Wednesday, March 10, 2010

Light Rail Ridership Increases in Baltimore

(phoro by me)

The Streetsblog Network has an article recapping the recent release of the 2009 Fourth Quarter Ridership Report from the American Public Transportation Association (APTA). According to the APTA, total public transit ridership hit 10.2 billion for 2009. Light rail transit increased in nine cities, including Baltimore (take that neysayers).

Daily ridership for the Baltimore Light Rail in 2009 averaged 34,700 weekday riders. Total riders on the Light Rail increased from 8,054,100 in 2008 to 8,981,200 in 2009, or an 11.51% increase. The total percentage increase for Baltimore was greatest of the nine cities. Even with this steady increase, the total ridership on the Baltimore system is still lower than it's original projected ridership, and can hold more capacity.

Better connectivity to the Metro Subway at Lexington Market, and a Northbound connection at Penn Station would be two vast improvements to the system that would encourage ridership and transfer. How these were overseen at original construction is beyond me. Increased traffic preemption at instersections along Howard Street (although claimed to have been done, but I don't 100% buyt it. Seriously sit at the intersections at Conway and Camden Streets and count how long the trains sit at the red lights) would decrease travel time.

There is a bright future though, the Westport Development will add ridership and a new destination along the Light Rail, and the Red Line will add another piece to the Baltimore Transit network. These are good things to think about in the next 2-6 years.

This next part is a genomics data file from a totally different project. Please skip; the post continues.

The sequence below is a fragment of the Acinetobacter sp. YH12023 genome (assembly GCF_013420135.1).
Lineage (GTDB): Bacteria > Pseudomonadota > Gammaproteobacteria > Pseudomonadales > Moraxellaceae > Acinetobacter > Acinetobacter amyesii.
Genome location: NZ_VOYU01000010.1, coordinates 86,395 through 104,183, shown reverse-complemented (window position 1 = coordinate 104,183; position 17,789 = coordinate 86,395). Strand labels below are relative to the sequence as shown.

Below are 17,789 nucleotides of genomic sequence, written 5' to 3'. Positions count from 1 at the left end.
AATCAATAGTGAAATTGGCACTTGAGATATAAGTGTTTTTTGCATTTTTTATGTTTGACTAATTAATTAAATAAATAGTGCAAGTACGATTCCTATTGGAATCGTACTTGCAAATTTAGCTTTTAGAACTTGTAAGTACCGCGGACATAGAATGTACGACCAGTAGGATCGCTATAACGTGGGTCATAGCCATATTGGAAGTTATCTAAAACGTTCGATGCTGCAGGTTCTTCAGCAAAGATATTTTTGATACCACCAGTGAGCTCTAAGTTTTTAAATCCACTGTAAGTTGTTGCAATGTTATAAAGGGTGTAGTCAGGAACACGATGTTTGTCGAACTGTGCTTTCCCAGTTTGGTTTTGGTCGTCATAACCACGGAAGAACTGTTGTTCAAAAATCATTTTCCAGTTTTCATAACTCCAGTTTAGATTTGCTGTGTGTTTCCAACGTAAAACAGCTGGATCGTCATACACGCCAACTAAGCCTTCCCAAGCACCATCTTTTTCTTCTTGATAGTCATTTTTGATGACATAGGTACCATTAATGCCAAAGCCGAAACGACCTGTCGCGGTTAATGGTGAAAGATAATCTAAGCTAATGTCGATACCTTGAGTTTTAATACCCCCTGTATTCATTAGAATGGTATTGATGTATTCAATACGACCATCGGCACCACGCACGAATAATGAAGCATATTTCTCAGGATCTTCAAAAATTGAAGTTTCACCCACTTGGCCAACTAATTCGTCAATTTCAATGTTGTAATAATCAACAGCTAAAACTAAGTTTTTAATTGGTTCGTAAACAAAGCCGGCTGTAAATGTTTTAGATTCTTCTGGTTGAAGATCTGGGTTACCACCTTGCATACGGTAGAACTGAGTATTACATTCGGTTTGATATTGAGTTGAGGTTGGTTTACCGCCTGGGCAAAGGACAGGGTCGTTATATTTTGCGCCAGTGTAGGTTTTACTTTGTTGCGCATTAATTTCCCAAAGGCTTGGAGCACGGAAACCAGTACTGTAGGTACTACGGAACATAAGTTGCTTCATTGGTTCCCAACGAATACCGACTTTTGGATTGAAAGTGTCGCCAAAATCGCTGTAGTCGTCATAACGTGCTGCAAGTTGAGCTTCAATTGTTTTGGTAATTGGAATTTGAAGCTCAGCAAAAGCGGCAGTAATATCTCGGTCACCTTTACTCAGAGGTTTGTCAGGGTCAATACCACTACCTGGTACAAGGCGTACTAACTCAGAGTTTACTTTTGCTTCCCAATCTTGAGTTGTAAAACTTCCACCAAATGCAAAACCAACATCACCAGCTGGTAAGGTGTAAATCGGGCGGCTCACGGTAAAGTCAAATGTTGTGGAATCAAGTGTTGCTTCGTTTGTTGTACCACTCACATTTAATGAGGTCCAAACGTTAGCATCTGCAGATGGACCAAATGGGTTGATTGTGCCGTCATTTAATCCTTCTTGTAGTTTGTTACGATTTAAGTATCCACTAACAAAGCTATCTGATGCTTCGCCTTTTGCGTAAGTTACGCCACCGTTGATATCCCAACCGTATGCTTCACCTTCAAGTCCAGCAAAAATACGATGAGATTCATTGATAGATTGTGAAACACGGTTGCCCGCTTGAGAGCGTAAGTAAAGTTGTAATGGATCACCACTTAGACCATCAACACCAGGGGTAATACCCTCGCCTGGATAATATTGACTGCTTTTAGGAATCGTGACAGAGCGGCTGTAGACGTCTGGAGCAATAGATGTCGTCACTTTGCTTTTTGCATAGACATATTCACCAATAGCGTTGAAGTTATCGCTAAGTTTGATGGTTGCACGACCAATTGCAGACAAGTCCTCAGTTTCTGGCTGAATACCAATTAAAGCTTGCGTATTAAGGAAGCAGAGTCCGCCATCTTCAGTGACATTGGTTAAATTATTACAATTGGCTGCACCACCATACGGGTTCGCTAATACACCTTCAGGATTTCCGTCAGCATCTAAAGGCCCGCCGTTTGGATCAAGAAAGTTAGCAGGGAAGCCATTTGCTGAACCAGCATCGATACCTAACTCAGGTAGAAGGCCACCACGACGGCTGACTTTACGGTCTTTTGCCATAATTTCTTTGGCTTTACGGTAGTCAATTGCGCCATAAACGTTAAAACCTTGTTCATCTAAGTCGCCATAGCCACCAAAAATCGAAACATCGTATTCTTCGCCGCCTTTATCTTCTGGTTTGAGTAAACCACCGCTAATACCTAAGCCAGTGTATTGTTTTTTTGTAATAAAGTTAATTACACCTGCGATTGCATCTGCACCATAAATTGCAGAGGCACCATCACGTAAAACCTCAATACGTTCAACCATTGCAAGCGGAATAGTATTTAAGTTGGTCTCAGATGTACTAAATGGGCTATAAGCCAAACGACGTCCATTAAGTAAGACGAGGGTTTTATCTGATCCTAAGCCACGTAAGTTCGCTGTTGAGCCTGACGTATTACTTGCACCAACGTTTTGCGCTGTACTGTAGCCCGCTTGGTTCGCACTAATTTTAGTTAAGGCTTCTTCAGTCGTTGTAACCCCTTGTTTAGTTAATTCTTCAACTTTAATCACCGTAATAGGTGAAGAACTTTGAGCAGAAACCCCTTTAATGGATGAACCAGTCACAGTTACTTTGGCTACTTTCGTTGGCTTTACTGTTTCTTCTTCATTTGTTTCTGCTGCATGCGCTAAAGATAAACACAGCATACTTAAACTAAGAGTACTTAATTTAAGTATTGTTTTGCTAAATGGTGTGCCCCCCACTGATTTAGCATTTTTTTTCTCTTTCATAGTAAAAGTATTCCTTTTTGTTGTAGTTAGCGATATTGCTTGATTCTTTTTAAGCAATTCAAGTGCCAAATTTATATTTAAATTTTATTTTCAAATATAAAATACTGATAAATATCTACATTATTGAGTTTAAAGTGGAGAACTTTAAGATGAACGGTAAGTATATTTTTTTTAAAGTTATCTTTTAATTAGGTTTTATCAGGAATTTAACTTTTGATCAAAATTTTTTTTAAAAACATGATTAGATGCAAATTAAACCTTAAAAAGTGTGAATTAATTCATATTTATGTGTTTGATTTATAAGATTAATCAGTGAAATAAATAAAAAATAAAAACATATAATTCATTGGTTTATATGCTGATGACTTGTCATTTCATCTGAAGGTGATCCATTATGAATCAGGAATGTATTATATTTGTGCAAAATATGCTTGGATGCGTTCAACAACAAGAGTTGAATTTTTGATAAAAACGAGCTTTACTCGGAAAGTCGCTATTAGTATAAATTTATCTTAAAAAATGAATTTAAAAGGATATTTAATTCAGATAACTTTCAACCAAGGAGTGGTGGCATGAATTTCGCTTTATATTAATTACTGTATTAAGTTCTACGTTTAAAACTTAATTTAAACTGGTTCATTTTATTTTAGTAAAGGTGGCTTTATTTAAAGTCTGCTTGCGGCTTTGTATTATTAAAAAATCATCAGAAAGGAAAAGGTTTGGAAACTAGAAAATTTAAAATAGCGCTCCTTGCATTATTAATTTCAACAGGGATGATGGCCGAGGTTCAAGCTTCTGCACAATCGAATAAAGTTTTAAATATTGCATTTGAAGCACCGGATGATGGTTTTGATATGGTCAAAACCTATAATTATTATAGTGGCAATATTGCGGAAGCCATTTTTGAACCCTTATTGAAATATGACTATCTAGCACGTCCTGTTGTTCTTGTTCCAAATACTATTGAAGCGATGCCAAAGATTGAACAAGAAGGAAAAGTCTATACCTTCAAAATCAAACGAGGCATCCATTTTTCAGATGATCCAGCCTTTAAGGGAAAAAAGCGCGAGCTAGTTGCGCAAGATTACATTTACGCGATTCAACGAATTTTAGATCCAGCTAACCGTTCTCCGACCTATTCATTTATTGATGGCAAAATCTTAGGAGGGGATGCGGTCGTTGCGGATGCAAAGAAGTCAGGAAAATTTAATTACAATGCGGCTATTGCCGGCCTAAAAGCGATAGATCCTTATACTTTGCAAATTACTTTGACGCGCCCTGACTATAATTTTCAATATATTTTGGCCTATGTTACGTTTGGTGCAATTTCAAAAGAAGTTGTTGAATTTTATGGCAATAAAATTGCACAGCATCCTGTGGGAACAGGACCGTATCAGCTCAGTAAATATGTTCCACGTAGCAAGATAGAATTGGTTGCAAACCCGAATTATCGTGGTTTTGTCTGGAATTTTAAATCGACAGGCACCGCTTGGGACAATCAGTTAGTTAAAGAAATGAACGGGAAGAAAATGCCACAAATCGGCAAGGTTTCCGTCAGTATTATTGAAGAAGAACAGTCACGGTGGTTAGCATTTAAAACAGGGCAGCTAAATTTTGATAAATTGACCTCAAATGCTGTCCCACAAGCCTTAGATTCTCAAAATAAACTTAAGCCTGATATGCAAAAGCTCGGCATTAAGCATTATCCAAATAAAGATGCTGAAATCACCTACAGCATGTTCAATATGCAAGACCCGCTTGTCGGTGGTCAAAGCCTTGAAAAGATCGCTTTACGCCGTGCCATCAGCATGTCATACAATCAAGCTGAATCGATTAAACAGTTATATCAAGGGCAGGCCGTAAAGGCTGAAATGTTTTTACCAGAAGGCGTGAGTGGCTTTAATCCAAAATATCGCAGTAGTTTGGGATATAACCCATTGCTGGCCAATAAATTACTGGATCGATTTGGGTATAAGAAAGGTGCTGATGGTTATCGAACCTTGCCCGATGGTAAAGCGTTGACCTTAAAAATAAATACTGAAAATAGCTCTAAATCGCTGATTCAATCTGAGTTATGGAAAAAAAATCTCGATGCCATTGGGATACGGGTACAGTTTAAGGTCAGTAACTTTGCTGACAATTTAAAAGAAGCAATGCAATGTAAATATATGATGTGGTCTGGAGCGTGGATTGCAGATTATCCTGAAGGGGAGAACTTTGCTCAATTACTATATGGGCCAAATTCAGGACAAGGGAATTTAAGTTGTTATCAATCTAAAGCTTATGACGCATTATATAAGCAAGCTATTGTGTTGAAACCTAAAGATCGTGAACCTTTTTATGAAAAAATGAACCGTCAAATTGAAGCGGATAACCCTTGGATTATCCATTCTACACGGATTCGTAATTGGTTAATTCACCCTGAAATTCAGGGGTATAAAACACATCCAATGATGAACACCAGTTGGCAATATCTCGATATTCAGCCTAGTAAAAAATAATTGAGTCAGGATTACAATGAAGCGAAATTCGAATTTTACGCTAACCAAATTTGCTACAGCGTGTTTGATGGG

Other Baltimore area transit changes are as follows:
Metro Subway - avg. daily riders: 51,800. Annual Riders YTD Change: -6.8%
MARC - avg. daily riders: 30,300. Annual Riders YTD Change: + 0.07%
Bus - avg. daily riders: 292,300. Annual Riders YTD Change: -0.72%

1 comment:

  1. Well, it should be obvious from these numbers that building a train line with dedicated right-of-way is worth the extra up front cost. 51,800 for metro vs. 34,700 for light rail, and the light rail line is more than twice as long. I'm continually disgusted that the LPA for the red line was even considered in the first place given these statistics. If only there were a nearby example of what a comprehensive metro subway system could do for a distressed city - a city close enough that Maryland leaders could take a day trip there. It would be even more convenient if the federal government also had easy access to such a system, so they could see that it's worth funding. If only...